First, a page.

noun im·per·fec·tion \ˌim-pər-ˈfek-shən\
1: the quality or state of having faults or defects : lack of perfection
2: a small flaw or fault
If you've been following me for any length of time, you know that 'beauty in the imperfections' is a theme I love. As someone who has screwed up numerous times, fallen prey to low self-esteem, and dwelt on my flaws more than my gifts - exploring the theme of beauty in our imperfections has been a consistent breath of fresh air as I journey through life. It gives me the courage to try and fail and try again; to acknowledge my flaws and partner with God in correcting mistakes; and look at my failed attempts at any number of things in a new way.
As a creative, there is the tendency to crumble up and toss aside anything that does not seem immediately 'perfect' in the moment. There is also the tendency to overlook what gifts I'm working with, striving to be like someone else who seems to do it so much better than me. There is the tendency to deem my abilities as nothing and reach for more.
Recently, one particular Bible story landed in my life in a way it never did when I heard it growing up. For those who aren't religious, don't leave! I promise, it's practical and I'll only be a minute recounting it.
This is part of Moses's story. Y'all remember the great deliverer. Even if you never read the Bible version I know your parents or grandparents put The Ten Commandments on Easter weekend. The Hebrew baby, raised as Egyptian royalty who eventually realized he was a Hebrew and that he was oppressing his own people. He fled Egypt, met God and was having trouble accepting the fact that God was calling him to go back to Egypt and free his people. God was like, "Mo... I got you, go back to Egypt, tell Pharoah to let my people go and be out." And Moses was like,
Moses was so freaked out, he actually ran from the miracle his own hand (powered by God) created. He could not, for the life of him, see his own value even with God himself trying to show him. He deemed what he held in his hand as nothing. He eventually did go back to Egypt and set the Israelites free but only after God promised to send Aaron, his brother, with him.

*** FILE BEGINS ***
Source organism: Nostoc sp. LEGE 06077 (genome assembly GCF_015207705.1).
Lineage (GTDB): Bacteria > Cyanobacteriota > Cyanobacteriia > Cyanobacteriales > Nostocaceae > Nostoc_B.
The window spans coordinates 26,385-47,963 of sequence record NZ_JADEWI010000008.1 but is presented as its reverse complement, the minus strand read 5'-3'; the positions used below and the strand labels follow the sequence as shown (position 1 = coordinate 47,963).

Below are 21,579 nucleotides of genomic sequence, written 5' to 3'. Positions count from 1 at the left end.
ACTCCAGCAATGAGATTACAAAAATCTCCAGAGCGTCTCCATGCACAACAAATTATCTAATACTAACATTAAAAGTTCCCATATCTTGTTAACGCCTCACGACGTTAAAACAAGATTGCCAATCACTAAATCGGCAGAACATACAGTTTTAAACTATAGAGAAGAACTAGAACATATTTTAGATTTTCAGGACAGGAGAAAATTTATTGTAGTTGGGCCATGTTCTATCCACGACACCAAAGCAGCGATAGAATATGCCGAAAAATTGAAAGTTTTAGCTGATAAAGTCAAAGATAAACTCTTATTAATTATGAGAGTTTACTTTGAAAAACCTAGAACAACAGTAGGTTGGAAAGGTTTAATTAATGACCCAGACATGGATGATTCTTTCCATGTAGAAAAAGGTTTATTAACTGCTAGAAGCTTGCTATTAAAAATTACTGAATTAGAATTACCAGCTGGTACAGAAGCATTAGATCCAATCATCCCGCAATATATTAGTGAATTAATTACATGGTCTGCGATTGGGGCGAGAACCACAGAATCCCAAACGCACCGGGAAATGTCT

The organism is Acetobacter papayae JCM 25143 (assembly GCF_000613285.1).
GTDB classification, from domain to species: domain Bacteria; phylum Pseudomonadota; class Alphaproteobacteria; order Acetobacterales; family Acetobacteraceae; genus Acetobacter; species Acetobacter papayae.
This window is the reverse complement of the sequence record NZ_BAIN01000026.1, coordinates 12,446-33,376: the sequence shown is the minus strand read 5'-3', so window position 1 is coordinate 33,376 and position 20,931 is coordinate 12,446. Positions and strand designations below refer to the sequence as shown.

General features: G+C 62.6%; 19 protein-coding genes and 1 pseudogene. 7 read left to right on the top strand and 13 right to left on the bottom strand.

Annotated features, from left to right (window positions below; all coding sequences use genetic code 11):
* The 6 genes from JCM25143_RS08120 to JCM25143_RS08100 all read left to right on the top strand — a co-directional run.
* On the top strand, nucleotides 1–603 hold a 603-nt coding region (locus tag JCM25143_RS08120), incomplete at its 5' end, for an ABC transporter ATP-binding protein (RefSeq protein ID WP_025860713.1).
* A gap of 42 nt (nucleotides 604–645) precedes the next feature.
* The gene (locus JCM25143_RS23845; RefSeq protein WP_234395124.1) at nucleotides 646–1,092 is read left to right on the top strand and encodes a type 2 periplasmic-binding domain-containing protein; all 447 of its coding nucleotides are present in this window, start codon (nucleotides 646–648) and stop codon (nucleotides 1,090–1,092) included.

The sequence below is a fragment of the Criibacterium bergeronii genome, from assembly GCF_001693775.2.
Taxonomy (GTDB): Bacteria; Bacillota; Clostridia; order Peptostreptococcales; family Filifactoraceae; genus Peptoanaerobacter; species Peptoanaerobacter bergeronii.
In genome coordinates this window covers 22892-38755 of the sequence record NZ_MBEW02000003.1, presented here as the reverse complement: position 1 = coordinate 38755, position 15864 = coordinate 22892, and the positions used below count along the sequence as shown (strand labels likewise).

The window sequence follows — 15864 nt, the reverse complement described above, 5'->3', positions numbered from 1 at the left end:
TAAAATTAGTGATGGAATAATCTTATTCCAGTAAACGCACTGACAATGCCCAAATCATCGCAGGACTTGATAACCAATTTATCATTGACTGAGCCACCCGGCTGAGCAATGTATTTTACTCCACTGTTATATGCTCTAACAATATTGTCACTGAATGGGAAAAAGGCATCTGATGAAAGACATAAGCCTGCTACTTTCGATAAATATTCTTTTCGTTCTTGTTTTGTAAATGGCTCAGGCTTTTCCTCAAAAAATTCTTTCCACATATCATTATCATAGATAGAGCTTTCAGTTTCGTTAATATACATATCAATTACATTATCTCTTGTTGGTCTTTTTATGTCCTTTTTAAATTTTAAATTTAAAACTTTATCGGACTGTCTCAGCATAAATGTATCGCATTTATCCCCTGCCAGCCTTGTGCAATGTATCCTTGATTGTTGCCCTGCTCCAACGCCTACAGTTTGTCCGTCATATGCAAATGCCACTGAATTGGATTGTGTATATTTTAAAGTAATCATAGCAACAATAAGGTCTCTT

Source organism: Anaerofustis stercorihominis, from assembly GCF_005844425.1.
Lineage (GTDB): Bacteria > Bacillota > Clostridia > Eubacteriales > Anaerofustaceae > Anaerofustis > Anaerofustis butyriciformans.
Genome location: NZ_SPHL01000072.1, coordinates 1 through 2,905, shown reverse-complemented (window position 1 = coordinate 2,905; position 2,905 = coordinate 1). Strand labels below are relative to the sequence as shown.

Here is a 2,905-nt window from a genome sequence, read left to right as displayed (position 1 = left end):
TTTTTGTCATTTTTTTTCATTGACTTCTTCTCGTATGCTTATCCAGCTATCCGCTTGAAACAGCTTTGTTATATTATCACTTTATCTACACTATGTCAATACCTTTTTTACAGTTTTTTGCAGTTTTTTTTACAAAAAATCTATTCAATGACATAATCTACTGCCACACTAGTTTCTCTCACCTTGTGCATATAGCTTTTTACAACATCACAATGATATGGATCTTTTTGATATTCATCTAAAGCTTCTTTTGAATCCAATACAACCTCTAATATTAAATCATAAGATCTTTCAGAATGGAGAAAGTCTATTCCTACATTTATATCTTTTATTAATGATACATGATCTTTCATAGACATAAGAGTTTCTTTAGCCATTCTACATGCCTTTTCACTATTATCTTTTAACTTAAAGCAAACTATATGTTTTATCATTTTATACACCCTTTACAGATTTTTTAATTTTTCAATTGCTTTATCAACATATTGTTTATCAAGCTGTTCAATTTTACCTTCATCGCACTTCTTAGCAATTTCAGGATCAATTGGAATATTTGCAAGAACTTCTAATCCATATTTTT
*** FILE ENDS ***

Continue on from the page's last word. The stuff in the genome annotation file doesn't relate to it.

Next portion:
This reminds me of the times in my life when I don't value what God placed in me. I toss aside the things that make me unique and capable, scared to death that it isn't enough, that I am somehow at a deficit by default. And in those moments God is calling to me, asking me, "What's in your hand?"
How Do You See What You've Got?
In the photo above, I was standing in the Hirshorn Museum trying to decide what this piece of art in front of me meant to me. Denzel Washington once said, "You'll get out of it what you bring to it" when asked what he wanted audiences to come away with from his 2016 film, "Magnificent Seven". That has stuck with me since I saw the film. It makes me slow down and really consider everything I encounter. How do I connect with this art, this person, this situation, this weather, this place? What have I experienced that will connect me? How do I use that connection?
I originally thought of the ruins of war being stowed away when I looked at this piece. Art and rubble. Broken sculptures. A chipped bust. An arm. A torso. Broken pieces stashed away to be forgotten. But after an eye-opening conversation with my good friend, photographer Wilsar Johnson, I saw this piece as an homage to all our attempts at (or resistance to - come on, Moses) our callings/purpose/art. The "failed" attempts or non-attempts at creating or walking out something of substance, something that will stand the test of time, transform lives and garner acclaim. The things we junk, while others, if they could dig through our trash, would mount on their walls or their mantles.
Listen, Moses's inadequacies were exactly what made him the perfect candidate to partner with God in creating a historic miracle. He was not eloquent or brave on his own but he became everything he needed to be to everyone who needed him once he answered God's call. God equipped him with supernatural ability simply because he said "Yes."
It's no different for us as creators, dreamers, believers, artists. I believe that the moment we give an unconditional "Yes" to our destiny, we'll see what incredible things we're holding. We won't hide our gifts, our art, our lights under a basket. We'll open our hands and give everything we've got to living out our calling, imperfections and all. We'll excavate our life experiences and see what we bring to every situation we encounter. And with the help of the divine, the world and every living, breathing being in it will be better for it.